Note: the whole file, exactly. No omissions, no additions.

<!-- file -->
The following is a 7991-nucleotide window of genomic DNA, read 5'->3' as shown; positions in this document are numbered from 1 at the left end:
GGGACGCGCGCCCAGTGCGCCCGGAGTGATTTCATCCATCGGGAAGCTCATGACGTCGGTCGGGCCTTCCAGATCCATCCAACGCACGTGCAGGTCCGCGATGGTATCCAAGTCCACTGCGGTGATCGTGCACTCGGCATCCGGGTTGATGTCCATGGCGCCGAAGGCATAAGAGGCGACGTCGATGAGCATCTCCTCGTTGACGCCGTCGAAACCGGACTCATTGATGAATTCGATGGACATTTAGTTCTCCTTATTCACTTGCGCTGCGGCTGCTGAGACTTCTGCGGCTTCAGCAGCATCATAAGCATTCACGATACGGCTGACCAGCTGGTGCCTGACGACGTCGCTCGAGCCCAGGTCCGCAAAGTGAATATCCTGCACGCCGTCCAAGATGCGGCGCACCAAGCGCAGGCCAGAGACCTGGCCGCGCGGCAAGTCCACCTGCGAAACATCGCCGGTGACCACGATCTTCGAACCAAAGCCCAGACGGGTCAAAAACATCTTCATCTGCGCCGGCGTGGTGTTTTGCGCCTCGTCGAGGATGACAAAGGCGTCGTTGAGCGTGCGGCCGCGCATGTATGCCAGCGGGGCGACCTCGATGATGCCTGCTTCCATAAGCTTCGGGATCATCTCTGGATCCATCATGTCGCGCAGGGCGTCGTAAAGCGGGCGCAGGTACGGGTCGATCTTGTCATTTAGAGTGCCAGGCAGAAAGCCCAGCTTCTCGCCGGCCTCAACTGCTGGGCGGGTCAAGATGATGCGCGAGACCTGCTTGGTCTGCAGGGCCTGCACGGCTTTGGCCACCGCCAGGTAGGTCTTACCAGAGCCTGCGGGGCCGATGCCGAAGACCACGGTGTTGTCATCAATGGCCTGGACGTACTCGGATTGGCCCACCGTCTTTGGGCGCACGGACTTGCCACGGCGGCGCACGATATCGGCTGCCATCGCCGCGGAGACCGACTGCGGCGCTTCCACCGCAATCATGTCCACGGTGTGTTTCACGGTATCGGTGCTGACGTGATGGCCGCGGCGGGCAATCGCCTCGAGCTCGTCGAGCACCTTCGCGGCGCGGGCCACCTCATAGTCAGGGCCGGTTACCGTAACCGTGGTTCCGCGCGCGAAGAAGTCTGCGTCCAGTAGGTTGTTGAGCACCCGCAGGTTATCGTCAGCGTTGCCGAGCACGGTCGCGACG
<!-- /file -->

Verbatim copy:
The following is a 7991-nucleotide window of genomic DNA, read 5'->3' as shown; positions in this document are numbered from 1 at the left end:
GGGACGCGCGCCCAGTGCGCCCGGAGTGATTTCATCCATCGGGAAGCTCATGACGTCGGTCGGGCCTTCCAGATCCATCCAACGCACGTGCAGGTCCGCGATGGTATCCAAGTCCACTGCGGTGATCGTGCACTCGGCATCCGGGTTGATGTCCATGGCGCCGAAGGCATAAGAGGCGACGTCGATGAGCATCTCCTCGTTGACGCCGTCGAAACCGGACTCATTGATGAATTCGATGGACATTTAGTTCTCCTTATTCACTTGCGCTGCGGCTGCTGAGACTTCTGCGGCTTCAGCAGCATCATAAGCATTCACGATACGGCTGACCAGCTGGTGCCTGACGACGTCGCTCGAGCCCAGGTCCGCAAAGTGAATATCCTGCACGCCGTCCAAGATGCGGCGCACCAAGCGCAGGCCAGAGACCTGGCCGCGCGGCAAGTCCACCTGCGAAACATCGCCGGTGACCACGATCTTCGAACCAAAGCCCAGACGGGTCAAAAACATCTTCATCTGCGCCGGCGTGGTGTTTTGCGCCTCGTCGAGGATGACAAAGGCGTCGTTGAGCGTGCGGCCGCGCATGTATGCCAGCGGGGCGACCTCGATGATGCCTGCTTCCATAAGCTTCGGGATCATCTCTGGATCCATCATGTCGCGCAGGGCGTCGTAAAGCGGGCGCAGGTACGGGTCGATCTTGTCATTTAGAGTGCCAGGCAGAAAGCCCAGCTTCTCGCCGGCCTCAACTGCTGGGCGGGTCAAGATGATGCGCGAGACCTGCTTGGTCTGCAGGGCCTGCACGGCTTTGGCCACCGCCAGGTAGGTCTTACCAGAGCCTGCGGGGCCGATGCCGAAGACCACGGTGTTGTCATCAATGGCCTGGACGTACTCGGATTGGCCCACCGTCTTTGGGCGCACGGACTTGCCACGGCGGCGCACGATATCGGCTGCCATCGCCGCGGAGACCGACTGCGGCGCTTCCACCGCAATCATGTCCACGGTGTGTTTCACGGTATCGGTGCTGACGTGATGGCCGCGGCGGGCAATCGCCTCGAGCTCGTCGAGCACCTTCGCGGCGCGGGCCACCTCATAGTCAGGGCCGGTTACCGTAACCGTGGTTCCGCGCGCGAAGAAGTCTGCGTCCAGTAGGTTGTTGAGCACCCGCAGGTTATCGTCAGCGTTGCCGAGCACGGTCGCGACG